AMI Model K Selection System
The AMI Model K was equipped with 3 types of selection systems: Manual, Automatic, and Electric. In the manual system, the human operator was the "brains" of the jukebox, selecting the letter and number with hand wheels, and pushing in a button to "write" the selection into the memory bank by pushing in the memory pin. The Automatic system was similar to most other electro-mechanical jukebox selection systems: the combination of the letter and number buttons pressed created a unique electical circuit to a contact on a circuit board, and the memory pin-setter mechanism rotated until it detected that circuit and then fired a solenoid to set the memory pin.
Our model K has the "Electric" selector system. This provides a serial data link between the keyboard and selector unit. It is the exact same system used by remote wallboxes to communicate with a jukebox...therefore the "Electric" units did not need any other equipment to accommodate wallboxes. The system generates data in the form of pulses for the letters first, then the numbers. For example, if B-2 was selected, there would be 2 pulses generated, then a short pause, then 2 more pulses. This signal is generated by a motor moving wipers on circuit boards at the keyboard according to the letter-number combination pressed.
This signal flows to the pulse receiver, and causes the pulse receiver to pulse a relay twice to set up the "B" contact on a "Letters" circuit board, and then the "Numbers" relay pulses twice to set up a "2" contact. If "A-5" was selected, the "Letters" relay would pulse once and the "Numbers" relay 5 times, and so on. These are double-sided circuit boards. The wipers on the front of the circuit board move according to the pulse relays to set up a circuit between the two, appropriate to the selection. On the back of the circuit board are wipers attached to the memory-pin setter arm shaft. These wipers spin (along with the pin-setter arm) until a circuit path is detected. The arm then stops spinning, and a solenoid fires to push the memory pin in.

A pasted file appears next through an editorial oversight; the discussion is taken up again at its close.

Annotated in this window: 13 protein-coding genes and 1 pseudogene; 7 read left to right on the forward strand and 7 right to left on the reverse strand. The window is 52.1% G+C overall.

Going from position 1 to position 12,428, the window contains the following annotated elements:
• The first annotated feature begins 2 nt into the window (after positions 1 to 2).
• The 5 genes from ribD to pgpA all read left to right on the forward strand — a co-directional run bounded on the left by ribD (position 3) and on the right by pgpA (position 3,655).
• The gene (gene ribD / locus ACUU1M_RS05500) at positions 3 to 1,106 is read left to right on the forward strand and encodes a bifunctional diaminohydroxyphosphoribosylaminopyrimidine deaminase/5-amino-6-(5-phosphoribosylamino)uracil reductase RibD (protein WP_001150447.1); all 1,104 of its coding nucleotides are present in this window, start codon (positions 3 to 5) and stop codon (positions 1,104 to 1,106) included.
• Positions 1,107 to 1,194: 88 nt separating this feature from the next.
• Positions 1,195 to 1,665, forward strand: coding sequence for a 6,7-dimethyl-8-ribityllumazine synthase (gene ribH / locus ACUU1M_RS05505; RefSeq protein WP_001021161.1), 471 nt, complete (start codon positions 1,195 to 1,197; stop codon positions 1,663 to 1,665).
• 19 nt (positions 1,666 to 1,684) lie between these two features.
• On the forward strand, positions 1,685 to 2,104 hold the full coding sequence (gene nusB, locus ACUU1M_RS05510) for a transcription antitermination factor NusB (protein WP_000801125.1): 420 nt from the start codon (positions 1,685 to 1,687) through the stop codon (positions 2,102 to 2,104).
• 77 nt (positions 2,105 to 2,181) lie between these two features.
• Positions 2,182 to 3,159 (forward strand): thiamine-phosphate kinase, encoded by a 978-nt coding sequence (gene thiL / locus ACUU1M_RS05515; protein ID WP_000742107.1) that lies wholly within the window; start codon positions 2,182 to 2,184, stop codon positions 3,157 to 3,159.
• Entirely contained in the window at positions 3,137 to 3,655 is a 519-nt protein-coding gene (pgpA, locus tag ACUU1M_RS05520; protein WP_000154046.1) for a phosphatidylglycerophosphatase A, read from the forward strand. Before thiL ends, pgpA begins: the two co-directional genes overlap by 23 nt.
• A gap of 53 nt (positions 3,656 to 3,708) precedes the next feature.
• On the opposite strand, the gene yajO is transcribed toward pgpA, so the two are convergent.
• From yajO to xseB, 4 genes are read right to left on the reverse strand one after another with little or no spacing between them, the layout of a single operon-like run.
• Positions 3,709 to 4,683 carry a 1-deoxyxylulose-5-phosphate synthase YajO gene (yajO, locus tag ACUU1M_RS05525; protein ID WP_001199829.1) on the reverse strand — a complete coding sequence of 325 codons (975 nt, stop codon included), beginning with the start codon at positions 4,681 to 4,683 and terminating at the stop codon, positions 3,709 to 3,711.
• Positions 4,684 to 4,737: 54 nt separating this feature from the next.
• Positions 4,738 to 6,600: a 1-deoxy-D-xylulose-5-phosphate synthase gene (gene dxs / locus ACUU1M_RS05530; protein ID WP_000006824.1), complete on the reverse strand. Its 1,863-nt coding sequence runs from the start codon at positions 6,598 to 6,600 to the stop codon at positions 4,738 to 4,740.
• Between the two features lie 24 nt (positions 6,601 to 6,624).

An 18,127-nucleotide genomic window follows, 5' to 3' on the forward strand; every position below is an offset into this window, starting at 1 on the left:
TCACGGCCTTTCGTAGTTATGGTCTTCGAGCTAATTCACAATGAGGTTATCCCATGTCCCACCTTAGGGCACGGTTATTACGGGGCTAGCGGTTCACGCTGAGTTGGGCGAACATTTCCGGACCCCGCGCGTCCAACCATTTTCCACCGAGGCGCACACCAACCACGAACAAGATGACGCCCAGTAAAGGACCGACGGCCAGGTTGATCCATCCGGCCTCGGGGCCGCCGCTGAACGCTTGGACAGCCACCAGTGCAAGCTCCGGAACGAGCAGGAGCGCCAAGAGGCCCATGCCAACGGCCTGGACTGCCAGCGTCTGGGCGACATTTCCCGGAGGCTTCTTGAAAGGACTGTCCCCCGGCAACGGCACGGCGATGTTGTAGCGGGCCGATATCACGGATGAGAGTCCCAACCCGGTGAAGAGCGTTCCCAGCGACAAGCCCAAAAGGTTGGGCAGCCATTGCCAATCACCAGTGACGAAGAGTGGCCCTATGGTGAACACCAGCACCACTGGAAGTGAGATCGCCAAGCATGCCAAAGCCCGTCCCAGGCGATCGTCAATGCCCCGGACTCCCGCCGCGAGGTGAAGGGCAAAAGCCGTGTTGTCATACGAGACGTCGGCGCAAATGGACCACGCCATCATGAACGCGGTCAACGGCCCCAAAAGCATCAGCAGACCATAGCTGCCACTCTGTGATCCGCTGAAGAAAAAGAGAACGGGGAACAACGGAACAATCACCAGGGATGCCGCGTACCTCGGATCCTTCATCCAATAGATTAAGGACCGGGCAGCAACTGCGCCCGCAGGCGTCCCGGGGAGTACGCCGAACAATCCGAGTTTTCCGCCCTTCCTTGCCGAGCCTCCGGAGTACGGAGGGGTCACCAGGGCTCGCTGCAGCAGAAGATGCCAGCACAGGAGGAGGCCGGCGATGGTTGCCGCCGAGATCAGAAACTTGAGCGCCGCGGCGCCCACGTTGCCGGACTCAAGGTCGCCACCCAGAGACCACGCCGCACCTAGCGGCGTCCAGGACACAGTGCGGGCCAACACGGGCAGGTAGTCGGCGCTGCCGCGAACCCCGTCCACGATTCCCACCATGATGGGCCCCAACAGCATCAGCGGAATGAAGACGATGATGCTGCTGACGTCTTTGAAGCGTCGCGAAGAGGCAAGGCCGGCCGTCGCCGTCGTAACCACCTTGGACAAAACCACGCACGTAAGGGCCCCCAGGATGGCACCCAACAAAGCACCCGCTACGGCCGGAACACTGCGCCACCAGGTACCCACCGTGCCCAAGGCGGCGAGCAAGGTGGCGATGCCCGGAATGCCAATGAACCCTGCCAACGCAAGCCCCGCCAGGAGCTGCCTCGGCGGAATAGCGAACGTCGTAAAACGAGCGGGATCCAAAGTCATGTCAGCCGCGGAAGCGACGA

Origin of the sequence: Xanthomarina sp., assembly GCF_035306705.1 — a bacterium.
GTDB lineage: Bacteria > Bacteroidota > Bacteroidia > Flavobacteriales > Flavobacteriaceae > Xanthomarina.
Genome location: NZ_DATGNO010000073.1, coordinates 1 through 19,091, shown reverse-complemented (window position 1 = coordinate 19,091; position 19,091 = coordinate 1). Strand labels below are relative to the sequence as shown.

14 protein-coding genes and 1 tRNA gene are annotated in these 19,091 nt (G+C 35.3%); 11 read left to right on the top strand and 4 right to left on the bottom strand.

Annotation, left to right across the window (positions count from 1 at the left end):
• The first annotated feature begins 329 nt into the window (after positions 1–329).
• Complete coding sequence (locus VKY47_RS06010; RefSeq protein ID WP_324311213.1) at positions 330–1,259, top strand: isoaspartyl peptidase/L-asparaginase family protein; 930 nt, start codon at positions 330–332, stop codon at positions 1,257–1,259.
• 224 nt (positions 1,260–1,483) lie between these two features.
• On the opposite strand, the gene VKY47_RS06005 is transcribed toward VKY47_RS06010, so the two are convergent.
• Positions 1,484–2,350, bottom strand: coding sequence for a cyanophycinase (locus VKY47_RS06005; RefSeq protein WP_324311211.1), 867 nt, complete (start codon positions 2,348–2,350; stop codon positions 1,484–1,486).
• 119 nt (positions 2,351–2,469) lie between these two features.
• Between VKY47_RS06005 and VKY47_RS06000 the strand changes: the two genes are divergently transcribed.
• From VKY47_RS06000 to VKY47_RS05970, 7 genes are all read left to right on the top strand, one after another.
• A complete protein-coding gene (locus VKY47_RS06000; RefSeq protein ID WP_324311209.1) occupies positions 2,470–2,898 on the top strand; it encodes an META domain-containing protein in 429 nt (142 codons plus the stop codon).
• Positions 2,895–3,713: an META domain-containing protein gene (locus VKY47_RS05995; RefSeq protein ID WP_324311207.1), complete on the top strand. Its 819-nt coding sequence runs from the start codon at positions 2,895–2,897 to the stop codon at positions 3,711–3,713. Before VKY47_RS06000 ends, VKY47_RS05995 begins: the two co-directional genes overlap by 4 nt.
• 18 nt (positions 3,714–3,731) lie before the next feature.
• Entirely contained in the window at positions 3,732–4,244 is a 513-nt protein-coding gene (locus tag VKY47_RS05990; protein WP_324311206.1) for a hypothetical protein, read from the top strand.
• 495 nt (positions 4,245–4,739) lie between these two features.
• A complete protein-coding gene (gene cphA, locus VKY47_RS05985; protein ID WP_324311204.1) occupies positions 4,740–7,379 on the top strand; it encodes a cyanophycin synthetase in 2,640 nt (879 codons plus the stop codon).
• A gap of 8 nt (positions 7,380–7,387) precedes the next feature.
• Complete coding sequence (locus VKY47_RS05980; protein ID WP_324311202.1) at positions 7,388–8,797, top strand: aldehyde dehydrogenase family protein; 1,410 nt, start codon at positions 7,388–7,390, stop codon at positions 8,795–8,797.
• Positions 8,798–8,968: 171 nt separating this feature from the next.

There is a TON of moving wiper contacts and circuit board contacts on this system, and all it takes is a little oxidation or a slightly bent contact wiper to completely quit working. Repair on the pulse selection system involved thoroughly cleaning the circuit board contacts with non-flammable Deoxit and then allowing it to dry. Flammable contact cleaners are not recommended here as sparks are generated by the contact wipers which could ignite anything flammable on the circuit boards. We also burnished the wipers with a contact burnishing tool and re-formed bent wipers.
Here is a picture of the AMI mechanism. You can push the mechanism back out of the cabinet to work on it more easily. The pulse receiver unit is located in the middle in the front of the mechanism.
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